Falling down stairs unlike a slinky, bumping clumsily hitting elbows and knees on the narrow walls, landing on my knees at the bottom, putting runs in both my nylons. kneeling in sprawled prayer, this was a time if there ever was one, for God to appear
He didn’t, and neither did She.
Cutie Rassmussen was in the living room. Maybe he was in the kitchen. Around the corner from my absolutions; washy devotions, unskilled prayers uttered in whispered profanity, GodDAMmit. Cutie was in our house making small talk, waiting for me to appear for the honor of his escort to The Dairy Princess pageant? Contest? Competition? Cutie was a 400 year old bachelor and his name described him in the most cynical terms.
My little sister raced for the scene of clattering, clomping door-bursting disaster. Her eyes, usually brown, were popping-out black, and her lips pursed a perfect 0. I flew to my feet, crippled her with a scathing look which I regret to this day as the moment was immortalized in her experience. Yet how else would a Dairy Princess act? I wasn’t about to writhe around on the floor and show my misery.
Instead I went back upstairs for a new pair of pantyhose. My jaw set firmly so as to not burst into tears, I returned to walk stoically into the living room, like I imagine a more together princess would walk to the guillotine. Both my knees ached in a dull way. It occurred to me that feeding Jersey calves was a much more natural activity, even pitching Jersey shit into a wheelbarrow seemed vastly more appealing.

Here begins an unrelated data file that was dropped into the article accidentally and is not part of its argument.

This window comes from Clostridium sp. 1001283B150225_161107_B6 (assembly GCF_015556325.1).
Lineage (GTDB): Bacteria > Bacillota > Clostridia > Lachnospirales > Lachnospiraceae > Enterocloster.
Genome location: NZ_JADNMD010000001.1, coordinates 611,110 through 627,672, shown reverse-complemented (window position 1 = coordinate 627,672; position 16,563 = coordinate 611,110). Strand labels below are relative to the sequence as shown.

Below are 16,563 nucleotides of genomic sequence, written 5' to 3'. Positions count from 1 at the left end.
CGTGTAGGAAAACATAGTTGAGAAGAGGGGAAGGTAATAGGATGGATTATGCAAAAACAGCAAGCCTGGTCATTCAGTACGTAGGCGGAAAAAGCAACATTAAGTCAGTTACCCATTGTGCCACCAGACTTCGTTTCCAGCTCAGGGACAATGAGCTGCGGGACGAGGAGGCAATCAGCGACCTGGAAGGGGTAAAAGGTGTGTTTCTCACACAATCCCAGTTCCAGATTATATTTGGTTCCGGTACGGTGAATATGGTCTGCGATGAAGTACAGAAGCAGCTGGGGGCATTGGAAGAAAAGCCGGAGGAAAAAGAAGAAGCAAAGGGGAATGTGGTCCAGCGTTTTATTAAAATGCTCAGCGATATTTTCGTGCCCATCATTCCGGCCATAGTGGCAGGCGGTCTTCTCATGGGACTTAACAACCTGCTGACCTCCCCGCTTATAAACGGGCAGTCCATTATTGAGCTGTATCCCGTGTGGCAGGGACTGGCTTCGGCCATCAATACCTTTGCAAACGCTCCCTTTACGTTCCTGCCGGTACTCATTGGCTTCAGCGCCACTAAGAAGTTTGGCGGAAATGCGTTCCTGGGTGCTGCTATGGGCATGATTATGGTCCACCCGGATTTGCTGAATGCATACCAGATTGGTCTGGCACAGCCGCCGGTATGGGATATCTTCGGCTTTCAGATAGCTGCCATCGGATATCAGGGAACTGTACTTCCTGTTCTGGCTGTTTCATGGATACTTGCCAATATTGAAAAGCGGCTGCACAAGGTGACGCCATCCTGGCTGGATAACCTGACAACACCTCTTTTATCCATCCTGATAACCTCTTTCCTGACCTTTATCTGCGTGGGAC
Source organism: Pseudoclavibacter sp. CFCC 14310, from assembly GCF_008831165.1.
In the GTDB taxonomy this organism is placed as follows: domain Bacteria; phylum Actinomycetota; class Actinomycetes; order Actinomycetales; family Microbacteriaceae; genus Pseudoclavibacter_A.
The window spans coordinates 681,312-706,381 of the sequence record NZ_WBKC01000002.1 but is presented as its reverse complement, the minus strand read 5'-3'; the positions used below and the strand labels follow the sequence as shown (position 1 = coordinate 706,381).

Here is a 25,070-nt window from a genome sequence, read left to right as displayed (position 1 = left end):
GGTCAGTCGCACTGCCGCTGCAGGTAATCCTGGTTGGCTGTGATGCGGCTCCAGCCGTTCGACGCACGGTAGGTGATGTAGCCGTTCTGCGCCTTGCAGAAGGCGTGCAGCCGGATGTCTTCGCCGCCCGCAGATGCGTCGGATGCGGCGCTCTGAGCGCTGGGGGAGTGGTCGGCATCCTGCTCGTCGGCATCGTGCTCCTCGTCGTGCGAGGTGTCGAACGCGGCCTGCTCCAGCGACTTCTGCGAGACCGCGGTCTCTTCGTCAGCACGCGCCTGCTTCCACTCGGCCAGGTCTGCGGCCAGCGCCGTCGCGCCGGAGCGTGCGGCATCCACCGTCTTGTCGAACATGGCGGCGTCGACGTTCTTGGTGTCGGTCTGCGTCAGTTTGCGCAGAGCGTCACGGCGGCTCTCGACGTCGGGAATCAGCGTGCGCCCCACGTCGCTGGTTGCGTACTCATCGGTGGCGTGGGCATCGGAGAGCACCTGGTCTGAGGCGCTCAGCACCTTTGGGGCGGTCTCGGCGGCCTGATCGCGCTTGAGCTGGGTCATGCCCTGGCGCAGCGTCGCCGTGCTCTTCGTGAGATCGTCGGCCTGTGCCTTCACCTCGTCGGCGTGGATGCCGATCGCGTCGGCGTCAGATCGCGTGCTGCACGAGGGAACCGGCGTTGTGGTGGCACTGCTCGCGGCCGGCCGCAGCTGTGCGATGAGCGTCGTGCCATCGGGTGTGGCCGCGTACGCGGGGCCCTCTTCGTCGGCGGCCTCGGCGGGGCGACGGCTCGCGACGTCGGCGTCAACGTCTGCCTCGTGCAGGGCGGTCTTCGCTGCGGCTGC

Cutie’s car was kind of like him, nondescript. I remember nothing about it except that it was dark blue and smelled musty mildewy like the insides of a repeatedly flooded garage. It is not my intention to be unkind, none of this was his fault. I just silently hated him for no good reason.
I was runner-up Dairy Princess. No riding on the convertible for me. No State competition. I returned home to answered prayer; my poopy Jersey calves bawling hungry the next morning. That evening I heard my father say to his colleagues that he was proud of me, his eldest daughter. He seemed to not notice that I had given an anti-war speech, urging the audience to take action towards bringing our troops home from Viet Nam.